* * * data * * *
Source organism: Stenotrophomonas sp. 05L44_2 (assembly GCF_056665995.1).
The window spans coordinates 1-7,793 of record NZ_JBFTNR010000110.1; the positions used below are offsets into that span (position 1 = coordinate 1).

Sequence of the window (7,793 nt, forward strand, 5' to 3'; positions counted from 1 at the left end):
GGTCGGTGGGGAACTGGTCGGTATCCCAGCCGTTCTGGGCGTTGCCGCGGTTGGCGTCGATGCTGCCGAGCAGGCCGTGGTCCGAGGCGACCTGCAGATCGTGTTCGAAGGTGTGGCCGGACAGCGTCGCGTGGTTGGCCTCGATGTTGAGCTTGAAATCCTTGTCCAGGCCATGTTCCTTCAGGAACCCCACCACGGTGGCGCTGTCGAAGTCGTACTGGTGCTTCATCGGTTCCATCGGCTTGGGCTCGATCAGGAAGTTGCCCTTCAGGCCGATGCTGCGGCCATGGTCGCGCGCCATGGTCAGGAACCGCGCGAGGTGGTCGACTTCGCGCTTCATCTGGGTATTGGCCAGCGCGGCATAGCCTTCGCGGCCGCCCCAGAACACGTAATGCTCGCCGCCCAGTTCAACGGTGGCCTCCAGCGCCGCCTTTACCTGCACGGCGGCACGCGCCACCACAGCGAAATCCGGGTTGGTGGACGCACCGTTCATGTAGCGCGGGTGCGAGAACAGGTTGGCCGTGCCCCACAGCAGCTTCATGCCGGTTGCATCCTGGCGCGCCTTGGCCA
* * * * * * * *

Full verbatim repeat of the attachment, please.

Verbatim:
Source organism: Stenotrophomonas sp. 05L44_2 (assembly GCF_056665995.1).
The window spans coordinates 1-7,793 of record NZ_JBFTNR010000110.1; the positions used below are offsets into that span (position 1 = coordinate 1).

Sequence of the window (7,793 nt, forward strand, 5' to 3'; positions counted from 1 at the left end):
GGTCGGTGGGGAACTGGTCGGTATCCCAGCCGTTCTGGGCGTTGCCGCGGTTGGCGTCGATGCTGCCGAGCAGGCCGTGGTCCGAGGCGACCTGCAGATCGTGTTCGAAGGTGTGGCCGGACAGCGTCGCGTGGTTGGCCTCGATGTTGAGCTTGAAATCCTTGTCCAGGCCATGTTCCTTCAGGAACCCCACCACGGTGGCGCTGTCGAAGTCGTACTGGTGCTTCATCGGTTCCATCGGCTTGGGCTCGATCAGGAAGTTGCCCTTCAGGCCGATGCTGCGGCCATGGTCGCGCGCCATGGTCAGGAACCGCGCGAGGTGGTCGACTTCGCGCTTCATCTGGGTATTGGCCAGCGCGGCATAGCCTTCGCGGCCGCCCCAGAACACGTAATGCTCGCCGCCCAGTTCAACGGTGGCCTCCAGCGCCGCCTTTACCTGCACGGCGGCACGCGCCACCACAGCGAAATCCGGGTTGGTGGACGCACCGTTCATGTAGCGCGGGTGCGAGAACAGGTTGGCCGTGCCCCACAGCAGCTTCATGCCGGTTGCATCCTGGCGCGCCTTGGCCA